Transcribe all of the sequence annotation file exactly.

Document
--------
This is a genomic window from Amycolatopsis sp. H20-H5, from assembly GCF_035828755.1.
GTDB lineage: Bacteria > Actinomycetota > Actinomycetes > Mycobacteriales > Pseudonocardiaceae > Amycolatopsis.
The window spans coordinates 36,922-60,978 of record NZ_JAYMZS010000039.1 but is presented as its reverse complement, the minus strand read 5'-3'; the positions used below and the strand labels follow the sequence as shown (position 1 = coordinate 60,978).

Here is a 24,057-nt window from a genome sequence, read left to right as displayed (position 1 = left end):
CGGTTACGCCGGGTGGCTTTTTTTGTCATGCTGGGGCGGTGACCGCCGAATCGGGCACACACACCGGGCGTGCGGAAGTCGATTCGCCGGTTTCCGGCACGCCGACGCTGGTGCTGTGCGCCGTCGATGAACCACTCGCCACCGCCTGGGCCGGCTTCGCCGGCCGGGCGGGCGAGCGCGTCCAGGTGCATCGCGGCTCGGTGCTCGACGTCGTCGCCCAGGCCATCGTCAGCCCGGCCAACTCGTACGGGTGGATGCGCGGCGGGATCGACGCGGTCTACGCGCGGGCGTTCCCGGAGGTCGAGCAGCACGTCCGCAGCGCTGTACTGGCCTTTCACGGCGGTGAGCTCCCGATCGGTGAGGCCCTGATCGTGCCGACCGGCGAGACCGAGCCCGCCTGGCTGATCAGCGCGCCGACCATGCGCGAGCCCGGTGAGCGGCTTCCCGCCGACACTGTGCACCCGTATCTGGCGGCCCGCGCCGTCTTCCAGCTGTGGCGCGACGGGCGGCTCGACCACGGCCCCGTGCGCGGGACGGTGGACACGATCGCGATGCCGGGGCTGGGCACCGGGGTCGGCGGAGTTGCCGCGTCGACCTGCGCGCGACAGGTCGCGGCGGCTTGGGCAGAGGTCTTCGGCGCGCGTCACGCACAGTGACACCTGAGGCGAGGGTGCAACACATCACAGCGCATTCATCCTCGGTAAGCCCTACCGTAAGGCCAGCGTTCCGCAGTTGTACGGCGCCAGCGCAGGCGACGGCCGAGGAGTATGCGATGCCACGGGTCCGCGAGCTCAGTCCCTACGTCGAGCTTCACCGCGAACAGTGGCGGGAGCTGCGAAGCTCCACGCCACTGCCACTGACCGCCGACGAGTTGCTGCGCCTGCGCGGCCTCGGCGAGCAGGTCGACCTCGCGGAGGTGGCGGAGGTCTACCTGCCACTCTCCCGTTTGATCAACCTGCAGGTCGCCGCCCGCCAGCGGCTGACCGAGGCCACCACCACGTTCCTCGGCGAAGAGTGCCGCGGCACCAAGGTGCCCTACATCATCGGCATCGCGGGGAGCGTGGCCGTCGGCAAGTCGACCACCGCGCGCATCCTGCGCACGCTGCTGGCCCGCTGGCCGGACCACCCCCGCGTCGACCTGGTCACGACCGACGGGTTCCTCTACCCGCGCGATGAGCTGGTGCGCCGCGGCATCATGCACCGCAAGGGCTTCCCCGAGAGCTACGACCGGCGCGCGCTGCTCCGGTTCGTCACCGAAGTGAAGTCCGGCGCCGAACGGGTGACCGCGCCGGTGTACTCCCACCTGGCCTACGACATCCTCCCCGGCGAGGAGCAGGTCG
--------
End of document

This is a genomic window from Amycolatopsis sp. H20-H5, from assembly GCF_035828755.1.
GTDB lineage: Bacteria > Actinomycetota > Actinomycetes > Mycobacteriales > Pseudonocardiaceae > Amycolatopsis.
The window spans coordinates 36,922-60,978 of record NZ_JAYMZS010000039.1 but is presented as its reverse complement, the minus strand read 5'-3'; the positions used below and the strand labels follow the sequence as shown (position 1 = coordinate 60,978).

Here is a 24,057-nt window from a genome sequence, read left to right as displayed (position 1 = left end):
CGGTTACGCCGGGTGGCTTTTTTTGTCATGCTGGGGCGGTGACCGCCGAATCGGGCACACACACCGGGCGTGCGGAAGTCGATTCGCCGGTTTCCGGCACGCCGACGCTGGTGCTGTGCGCCGTCGATGAACCACTCGCCACCGCCTGGGCCGGCTTCGCCGGCCGGGCGGGCGAGCGCGTCCAGGTGCATCGCGGCTCGGTGCTCGACGTCGTCGCCCAGGCCATCGTCAGCCCGGCCAACTCGTACGGGTGGATGCGCGGCGGGATCGACGCGGTCTACGCGCGGGCGTTCCCGGAGGTCGAGCAGCACGTCCGCAGCGCTGTACTGGCCTTTCACGGCGGTGAGCTCCCGATCGGTGAGGCCCTGATCGTGCCGACCGGCGAGACCGAGCCCGCCTGGCTGATCAGCGCGCCGACCATGCGCGAGCCCGGTGAGCGGCTTCCCGCCGACACTGTGCACCCGTATCTGGCGGCCCGCGCCGTCTTCCAGCTGTGGCGCGACGGGCGGCTCGACCACGGCCCCGTGCGCGGGACGGTGGACACGATCGCGATGCCGGGGCTGGGCACCGGGGTCGGCGGAGTTGCCGCGTCGACCTGCGCGCGACAGGTCGCGGCGGCTTGGGCAGAGGTCTTCGGCGCGCGTCACGCACAGTGACACCTGAGGCGAGGGTGCAACACATCACAGCGCATTCATCCTCGGTAAGCCCTACCGTAAGGCCAGCGTTCCGCAGTTGTACGGCGCCAGCGCAGGCGACGGCCGAGGAGTATGCGATGCCACGGGTCCGCGAGCTCAGTCCCTACGTCGAGCTTCACCGCGAACAGTGGCGGGAGCTGCGAAGCTCCACGCCACTGCCACTGACCGCCGACGAGTTGCTGCGCCTGCGCGGCCTCGGCGAGCAGGTCGACCTCGCGGAGGTGGCGGAGGTCTACCTGCCACTCTCCCGTTTGATCAACCTGCAGGTCGCCGCCCGCCAGCGGCTGACCGAGGCCACCACCACGTTCCTCGGCGAAGAGTGCCGCGGCACCAAGGTGCCCTACATCATCGGCATCGCGGGGAGCGTGGCCGTCGGCAAGTCGACCACCGCGCGCATCCTGCGCACGCTGCTGGCCCGCTGGCCGGACCACCCCCGCGTCGACCTGGTCACGACCGACGGGTTCCTCTACCCGCGCGATGAGCTGGTGCGCCGCGGCATCATGCACCGCAAGGGCTTCCCCGAGAGCTACGACCGGCGCGCGCTGCTCCGGTTCGTCACCGAAGTGAAGTCCGGCGCCGAACGGGTGACCGCGCCGGTGTACTCCCACCTGGCCTACGACATCCTCCCCGGCGAGGAGCAGGTCG